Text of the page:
The Pro-Life Generation: Abortion Won’t be Around Long if Young Americans Have a Say
by Kelsey Hazzard | Washington, DC | LifeNews.com | 1/7/14 4:12 PM
A Secular Pro-Life member recently asked for the source of the claim that young Americans are more pro-life than their older counterparts (which has earned us the moniker “the pro-life generation”). The claim is not based on one particular survey, but on a series of polls over several years. For everyone’s convenience, this blog post serves as a general overview and gathers various relevant items in one place.
The data aren’t perfect; different polling firms use different questions, ranging from the general “pro-life or pro-choice” question to more specific questions about the circumstances in which abortion should or should not be permitted. Nevertheless, taken together, they paint a useful picture.
The pro-life youth trend first emerged in the early 2000s. In 2003, Gallup polled Americans between the ages of 13 and 17 and found that they overwhelmingly believed that abortion was morally wrong (including, Secular Pro-Life is pleased to note, those teens who did not attend church). Moreover, they weren’t just “personally pro-life”; they wanted legal limits on abortion. It was a sign of things to come.
In 2004, Zogby found that 60% of Americans between the ages of 18 and 29 were pro-life (including 23% who supported a rape exception). Sadly, I cannot find the original Zogby poll, but contemporaneous summaries are available here and here.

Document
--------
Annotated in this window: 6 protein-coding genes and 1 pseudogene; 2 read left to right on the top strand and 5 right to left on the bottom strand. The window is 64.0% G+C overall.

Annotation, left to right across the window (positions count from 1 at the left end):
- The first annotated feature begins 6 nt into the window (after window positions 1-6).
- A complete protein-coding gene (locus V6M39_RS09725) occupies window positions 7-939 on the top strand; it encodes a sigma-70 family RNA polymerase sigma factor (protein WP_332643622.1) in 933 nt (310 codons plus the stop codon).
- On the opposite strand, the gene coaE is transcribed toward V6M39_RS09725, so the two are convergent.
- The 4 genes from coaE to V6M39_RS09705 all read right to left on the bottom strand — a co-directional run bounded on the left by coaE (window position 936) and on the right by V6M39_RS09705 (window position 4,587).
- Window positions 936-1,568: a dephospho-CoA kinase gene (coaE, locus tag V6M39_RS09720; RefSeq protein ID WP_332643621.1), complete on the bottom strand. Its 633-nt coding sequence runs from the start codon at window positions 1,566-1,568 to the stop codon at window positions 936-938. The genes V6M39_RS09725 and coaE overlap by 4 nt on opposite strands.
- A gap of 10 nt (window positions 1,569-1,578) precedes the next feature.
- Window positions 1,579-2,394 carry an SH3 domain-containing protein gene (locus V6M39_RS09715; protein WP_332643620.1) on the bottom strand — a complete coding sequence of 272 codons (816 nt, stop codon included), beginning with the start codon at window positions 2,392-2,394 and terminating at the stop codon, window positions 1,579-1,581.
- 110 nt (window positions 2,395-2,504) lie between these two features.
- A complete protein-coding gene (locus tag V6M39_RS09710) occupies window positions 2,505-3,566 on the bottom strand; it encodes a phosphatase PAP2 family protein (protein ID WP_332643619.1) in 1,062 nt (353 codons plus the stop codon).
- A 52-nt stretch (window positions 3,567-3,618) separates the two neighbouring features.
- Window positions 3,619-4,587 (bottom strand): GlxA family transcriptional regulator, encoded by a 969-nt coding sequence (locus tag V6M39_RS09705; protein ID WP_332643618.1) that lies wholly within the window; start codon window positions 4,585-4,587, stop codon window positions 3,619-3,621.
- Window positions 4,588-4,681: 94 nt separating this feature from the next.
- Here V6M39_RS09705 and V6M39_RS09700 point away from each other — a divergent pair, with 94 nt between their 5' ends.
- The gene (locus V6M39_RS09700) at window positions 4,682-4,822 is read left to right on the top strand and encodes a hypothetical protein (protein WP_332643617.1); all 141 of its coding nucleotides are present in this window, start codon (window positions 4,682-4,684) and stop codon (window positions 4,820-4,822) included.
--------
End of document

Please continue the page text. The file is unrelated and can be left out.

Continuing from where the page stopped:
In anticipation of the 2008 presidential election, the New York Times, CBS News, and MTV organized a youth-focused poll that covered a wide range of topics, including abortion. It found that Americans under 30 were more likely than the general population to say that abortion should be illegal or more strictly limited. However, the general population leaned pro-life, too; among all adults it was 58% to 39% in favor of abortion restrictions, while among young adults it was 62% to 37%.
In 2010, Gallup published an article entitled “Generational Differences on Abortion Narrow,” in which it noted that support for legal abortion had “dipped” among young people. In the span of a decade, there was a significant change: back in the 1990s, the 18- to 29-year-old cohort was the most supportive of unrestricted legal abortion. But by 2010, young people were more pro-life than their parents, the 30-49 group and the 50-64 group. (However, they were not more pro-life than their grandparents, the 64+ group. This is why you sometimes hear the clarification that this is the most pro-life generation since Roe v. Wade. As an aside, this undercuts the excuse made by some pro-choice advocates that young people are only pro-life because they aren’t old enough to remember the alleged “bad old days of back-alley abortion.”)
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Finally, it is worth noting that the label “pro-life generation” is not purely a numerical one; it is also a qualitative one. The Susan B. Anthony List points to a NARAL poll which found a troubling-for-them, great-for-babies difference in the level of enthusiasm young people have for the cause: “51% of pro-life young people see abortion as an important electoral issue, while only 20% of pro-choice young people feel the same way.”
Obviously this is not a comprehensive list of every abortion poll known to man, but I hope it’s helpful.
LifeNews Note: Kelsey Hazzard is the head of Secular Pro-Life.